Mexican War for Independence By 1811, the people of Mexico wanted their independence from Spain.
Mexican War In 1824, a revolutionary army defeated the Spanish making Mexico an independent nation.
Mexican War for Independence In addition to present-day Mexico, the nation included what is now Arizona, California, Nevada, New Mexico, Texas, and Utah.
Anglos in Texas To attract people to Texas, the Mexican government promised people cheap or free land.
Problems between the new government and American settlers soon developed. Americans ignored Mexican laws and acted as if they were still on American soil.
Texas Revolution Stephen Austin, an American who brought American settlers to Mexico, encouraged all Texans to take up arms against the Mexican army.
The Texas Revolution Texans, led by William Travis and Jim Bowie occupied the Alamo, an old Spanish mission.
The Texas Revolution March 3, 1836, Santa Anna’s Mexican troops attack and defeat the Texans. In later battles, the Texans used the battle cry of “Remember the Alamo!”
Texas Revolution Texans, under the command of Sam Houston defeat the Mexicans and create the Republic of Texas.
Texan Revolution Texans hoped to become part of the US, but their pro-slavery stand worried President Jackson. He feared it would upset the balance between free and slave states.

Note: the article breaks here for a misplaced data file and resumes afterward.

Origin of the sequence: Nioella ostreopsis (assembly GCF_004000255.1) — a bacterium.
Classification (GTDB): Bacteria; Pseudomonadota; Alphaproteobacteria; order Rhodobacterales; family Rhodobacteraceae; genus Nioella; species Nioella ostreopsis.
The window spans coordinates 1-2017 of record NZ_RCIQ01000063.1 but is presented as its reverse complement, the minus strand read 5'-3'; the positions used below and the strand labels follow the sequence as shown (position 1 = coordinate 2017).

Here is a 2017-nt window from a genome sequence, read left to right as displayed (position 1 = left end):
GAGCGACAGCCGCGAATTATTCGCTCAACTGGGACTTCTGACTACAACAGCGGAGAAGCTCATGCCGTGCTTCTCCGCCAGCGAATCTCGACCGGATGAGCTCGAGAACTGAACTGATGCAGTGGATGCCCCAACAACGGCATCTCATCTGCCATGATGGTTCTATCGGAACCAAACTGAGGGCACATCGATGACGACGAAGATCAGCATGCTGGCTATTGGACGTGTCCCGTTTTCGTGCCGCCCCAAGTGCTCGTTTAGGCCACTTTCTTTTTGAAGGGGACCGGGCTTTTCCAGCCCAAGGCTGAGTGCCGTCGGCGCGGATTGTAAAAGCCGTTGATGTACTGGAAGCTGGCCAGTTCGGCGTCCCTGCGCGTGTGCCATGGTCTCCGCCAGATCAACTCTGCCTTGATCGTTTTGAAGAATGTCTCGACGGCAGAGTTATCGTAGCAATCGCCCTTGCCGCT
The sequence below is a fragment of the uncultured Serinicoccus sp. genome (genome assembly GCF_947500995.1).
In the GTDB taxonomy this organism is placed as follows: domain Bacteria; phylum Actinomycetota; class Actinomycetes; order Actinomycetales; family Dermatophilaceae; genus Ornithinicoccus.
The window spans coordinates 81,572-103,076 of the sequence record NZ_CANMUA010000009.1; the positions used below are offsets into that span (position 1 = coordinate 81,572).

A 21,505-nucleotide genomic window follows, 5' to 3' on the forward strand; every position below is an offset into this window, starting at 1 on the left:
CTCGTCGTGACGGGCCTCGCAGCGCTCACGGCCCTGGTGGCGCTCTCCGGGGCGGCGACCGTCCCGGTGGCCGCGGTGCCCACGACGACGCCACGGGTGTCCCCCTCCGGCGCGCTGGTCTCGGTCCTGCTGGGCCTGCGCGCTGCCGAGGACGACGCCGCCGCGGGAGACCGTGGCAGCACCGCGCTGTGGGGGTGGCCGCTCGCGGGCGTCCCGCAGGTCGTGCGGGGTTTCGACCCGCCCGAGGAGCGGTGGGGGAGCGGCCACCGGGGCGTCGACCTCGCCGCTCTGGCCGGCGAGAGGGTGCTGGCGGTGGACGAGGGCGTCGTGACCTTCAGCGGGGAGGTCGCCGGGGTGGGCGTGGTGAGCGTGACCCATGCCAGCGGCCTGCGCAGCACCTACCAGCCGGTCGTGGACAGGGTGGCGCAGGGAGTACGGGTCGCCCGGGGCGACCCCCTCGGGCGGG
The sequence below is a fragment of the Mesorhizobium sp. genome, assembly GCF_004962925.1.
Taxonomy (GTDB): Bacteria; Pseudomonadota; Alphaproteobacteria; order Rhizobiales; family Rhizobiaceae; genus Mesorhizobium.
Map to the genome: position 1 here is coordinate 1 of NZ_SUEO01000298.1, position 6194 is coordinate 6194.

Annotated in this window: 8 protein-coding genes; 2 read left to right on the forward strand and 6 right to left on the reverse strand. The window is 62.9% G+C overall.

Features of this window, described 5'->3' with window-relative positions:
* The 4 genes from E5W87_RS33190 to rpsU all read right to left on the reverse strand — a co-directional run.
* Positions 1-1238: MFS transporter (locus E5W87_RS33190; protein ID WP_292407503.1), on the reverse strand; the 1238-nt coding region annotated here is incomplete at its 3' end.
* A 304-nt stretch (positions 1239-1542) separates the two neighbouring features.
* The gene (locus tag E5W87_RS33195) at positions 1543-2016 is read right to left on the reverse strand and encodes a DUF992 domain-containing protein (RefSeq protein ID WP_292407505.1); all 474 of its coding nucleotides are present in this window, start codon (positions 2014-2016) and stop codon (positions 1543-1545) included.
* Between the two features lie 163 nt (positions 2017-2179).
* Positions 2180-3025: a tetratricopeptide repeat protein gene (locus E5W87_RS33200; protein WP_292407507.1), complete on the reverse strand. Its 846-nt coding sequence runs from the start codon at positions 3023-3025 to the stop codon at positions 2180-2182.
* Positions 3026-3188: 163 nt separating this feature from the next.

The Far West Most of the non-Indians who traveled to the Rockies and beyond were fur traders and trappers known as mountain men.
The Oregon Trail Many American pioneers began moving to Oregon Country. Many settlers followed the Oregon Trail. It began in Independence, Missouri and stretched 2,000 miles across the Great Plains and the Rocky Mountains
The Oregon Trail Families formed wagon trains. A family of four needed $600 to buy the supplies necessary for the six-to-eight month trip.
The Oregon Trail Pioneers faced shortages of food, supplies, and water. They also faced rough weather, natural barriers, such as rivers and mountain, as well as confusion over the best route to take.
The California Trail Where the Oregon Trail split in what is now Idaho, some settlers took the southern branch to California. It was a difficult journey because they had to cross the Sierra Nevada Mountains with its heavy snowfalls.
The California Trail The Santa Fe Trail was also established which ran from Missouri to present day Santa Fe, New Mexico.